What inspired you to write this book?
The idea had been around for a while but seemed to be going nowhere. Perhaps rashly, I raised my hand. Even more rashly the offer was accepted. Thus began a slightly unusual yet consistently entertaining voyage into the world of James Bond. Not the Bond of the films, I should add, but the rather different Bond of the original novels and more particularly the mind of the man who created him, Ian Fleming.
How does this compare to your other works?
My previous books have mostly been narrative non-fiction – that is, telling a decent yarn while sticking strictly to the facts. This task was slightly different. While the chapter introductions have a narrative component their purpose is to provide background context, leaving Ian to take centre stage. Each chapter follows the chronology of his output. The result, to my surprise, was not so much a standard ‘Letters’ as an autobiography of sorts. While there have been many excellent biographies of Ian, this is him in his own words.
What was the most fascinating or shocking thing that you found from examining your Uncle’s letters?
Almost every aspect of Ian’s life has been examined, exaggerated, condemned and glamorised to death, so there are few shocks. It was perhaps surprising to find that he received a death threat from a reader who found Bond a threat to civilisation. Offhand I can’t think of any author in the 1950s who received such an accolade. It was also surprising to appreciate just how much time he spent abroad. His love affair with Jamaica is well-known – he wrote the Bond novels at his house Goldeneye – but less generally appreciated is what a fine travel writer he was. Of the many places he visited I particularly like his description of the Seychelles, then set like a forgotten colonial jewel in the middle of nowhere (three days by ship from Bombay.) Its regime was bizarre: nobody was allowed to carry more than two coconuts at a time; the clock struck twice at midday in case people didn’t hear it the first time; and possession of a stingray’s tail was forbidden unless bound as a walking stick no more than three feet in length. Echoes of his stay found their way into his short story, The Hildebrand Rarity.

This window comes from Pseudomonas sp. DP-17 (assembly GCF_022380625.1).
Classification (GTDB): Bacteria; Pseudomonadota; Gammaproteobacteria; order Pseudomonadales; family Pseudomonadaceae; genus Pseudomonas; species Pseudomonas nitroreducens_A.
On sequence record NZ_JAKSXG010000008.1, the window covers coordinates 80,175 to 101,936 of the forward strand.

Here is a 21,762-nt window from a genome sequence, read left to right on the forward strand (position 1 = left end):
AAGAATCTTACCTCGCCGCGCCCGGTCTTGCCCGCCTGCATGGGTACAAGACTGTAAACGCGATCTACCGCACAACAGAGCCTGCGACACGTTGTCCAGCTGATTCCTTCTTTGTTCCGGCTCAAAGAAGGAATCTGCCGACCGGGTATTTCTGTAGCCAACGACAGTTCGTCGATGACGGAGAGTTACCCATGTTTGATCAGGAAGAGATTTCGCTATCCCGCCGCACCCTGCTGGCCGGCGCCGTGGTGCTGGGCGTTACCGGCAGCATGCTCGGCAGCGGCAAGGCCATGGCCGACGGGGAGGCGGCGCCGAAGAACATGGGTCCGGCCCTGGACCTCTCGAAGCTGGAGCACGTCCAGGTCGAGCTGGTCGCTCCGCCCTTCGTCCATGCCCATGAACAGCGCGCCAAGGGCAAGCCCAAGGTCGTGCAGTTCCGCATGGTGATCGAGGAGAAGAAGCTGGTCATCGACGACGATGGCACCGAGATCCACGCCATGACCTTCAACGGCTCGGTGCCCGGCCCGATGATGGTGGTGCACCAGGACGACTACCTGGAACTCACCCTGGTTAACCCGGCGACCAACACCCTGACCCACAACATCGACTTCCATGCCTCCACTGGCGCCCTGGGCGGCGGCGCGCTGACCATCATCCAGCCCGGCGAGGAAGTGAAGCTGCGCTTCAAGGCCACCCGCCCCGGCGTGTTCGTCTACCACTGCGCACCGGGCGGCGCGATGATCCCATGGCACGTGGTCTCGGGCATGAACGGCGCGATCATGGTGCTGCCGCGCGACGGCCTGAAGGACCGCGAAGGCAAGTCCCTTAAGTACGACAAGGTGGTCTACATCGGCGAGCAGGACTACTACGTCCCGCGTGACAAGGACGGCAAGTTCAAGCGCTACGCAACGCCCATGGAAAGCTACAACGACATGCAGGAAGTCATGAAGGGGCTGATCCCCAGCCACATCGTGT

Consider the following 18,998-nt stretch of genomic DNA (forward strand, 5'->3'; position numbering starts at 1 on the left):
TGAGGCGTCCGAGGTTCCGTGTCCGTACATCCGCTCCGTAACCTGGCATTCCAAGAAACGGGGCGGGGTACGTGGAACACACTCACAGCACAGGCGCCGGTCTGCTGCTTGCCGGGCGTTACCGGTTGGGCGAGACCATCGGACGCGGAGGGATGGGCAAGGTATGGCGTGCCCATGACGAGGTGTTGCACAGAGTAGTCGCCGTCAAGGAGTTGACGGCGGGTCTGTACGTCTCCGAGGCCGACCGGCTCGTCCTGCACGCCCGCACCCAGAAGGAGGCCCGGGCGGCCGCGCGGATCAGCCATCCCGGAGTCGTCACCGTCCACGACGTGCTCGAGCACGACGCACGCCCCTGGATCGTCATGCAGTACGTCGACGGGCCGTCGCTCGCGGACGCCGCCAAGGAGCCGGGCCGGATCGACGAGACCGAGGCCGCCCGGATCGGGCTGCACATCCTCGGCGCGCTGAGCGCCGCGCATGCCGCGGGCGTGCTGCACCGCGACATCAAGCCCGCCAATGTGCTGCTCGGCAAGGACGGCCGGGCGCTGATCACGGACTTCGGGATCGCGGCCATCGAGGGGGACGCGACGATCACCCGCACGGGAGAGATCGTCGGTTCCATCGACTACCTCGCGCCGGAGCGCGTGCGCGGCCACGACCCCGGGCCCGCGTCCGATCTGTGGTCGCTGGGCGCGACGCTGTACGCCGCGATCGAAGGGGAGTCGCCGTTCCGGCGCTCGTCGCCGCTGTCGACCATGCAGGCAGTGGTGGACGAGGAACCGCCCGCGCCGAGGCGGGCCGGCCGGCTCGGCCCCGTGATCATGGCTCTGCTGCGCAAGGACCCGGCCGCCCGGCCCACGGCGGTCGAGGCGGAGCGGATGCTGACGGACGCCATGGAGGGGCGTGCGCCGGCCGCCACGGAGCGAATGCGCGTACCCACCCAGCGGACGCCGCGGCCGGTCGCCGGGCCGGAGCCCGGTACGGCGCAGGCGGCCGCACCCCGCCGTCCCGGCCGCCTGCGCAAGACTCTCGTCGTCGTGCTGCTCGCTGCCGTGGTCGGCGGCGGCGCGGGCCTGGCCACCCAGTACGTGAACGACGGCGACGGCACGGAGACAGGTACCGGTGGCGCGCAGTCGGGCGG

The most fascinating thing about Ian’s letters, however, is that while he has garnered a reputation for being a suave, high-living, real-life version of Bond, it doesn’t show. Instead he comes across as a polite, considerate and charming man who worked hard to make a living the best way he knew: through his words.
Do you have a favourite letter or story from the book?
Ian’s correspondence is full of good humour. I particularly like his letter to Mrs James Bond. Her husband had written a book called Birds of the West Indies which Ian had by his side at his Jamaican home Goldeneye. He thought James Bond was the perfect name for a secret agent: plain, straightforward and anonymous. In fact, the real James Bond was a well-known ornithologist, famous for his adventures. Mrs Bond caught up with Ian in 1961 and asked what was going on. He replied: ‘I will confess at once that your husband has every reason to sue me in every possible position and for practically every kind of libel…In return I can only offer your James Bond unlimited use of the name Ian Fleming for any purposes he may think fit. Perhaps one day he will discover some particularly horrible species of bird which he would like to christen in an insulting fashion that might be a way of getting his own back.’
What are your most poignant memories of your uncle’s novels?
My memory of Uncle Ian’s books is this: a set of wittily-inscribed editions that sat on a shelf above the telephone. His brother Peter’s were there too. No great fuss was made of them. It was just an accepted fact that members of our family were writers.
What do you think of the evolving re-imaginations of Bond characters, with regards to ethnicity and gender?
Eon have done an excellent job of evolving Bond through the ages. I can’t think of a single Bond who hasn’t fitted the role. As to ethnicity and gender, Ian envisaged Bond as a blunt instrument whose loyalty was to the Crown. That seems a pretty inclusive job description. But my remit is limited to the books. Whatever happens in films to come, Ian’s novels will always remain the classics they are.
How would you describe the book in three words?
Witty, interesting, fun.
The Man With The Golden Typewriter is out now.
Interview conducted by Gina Chahal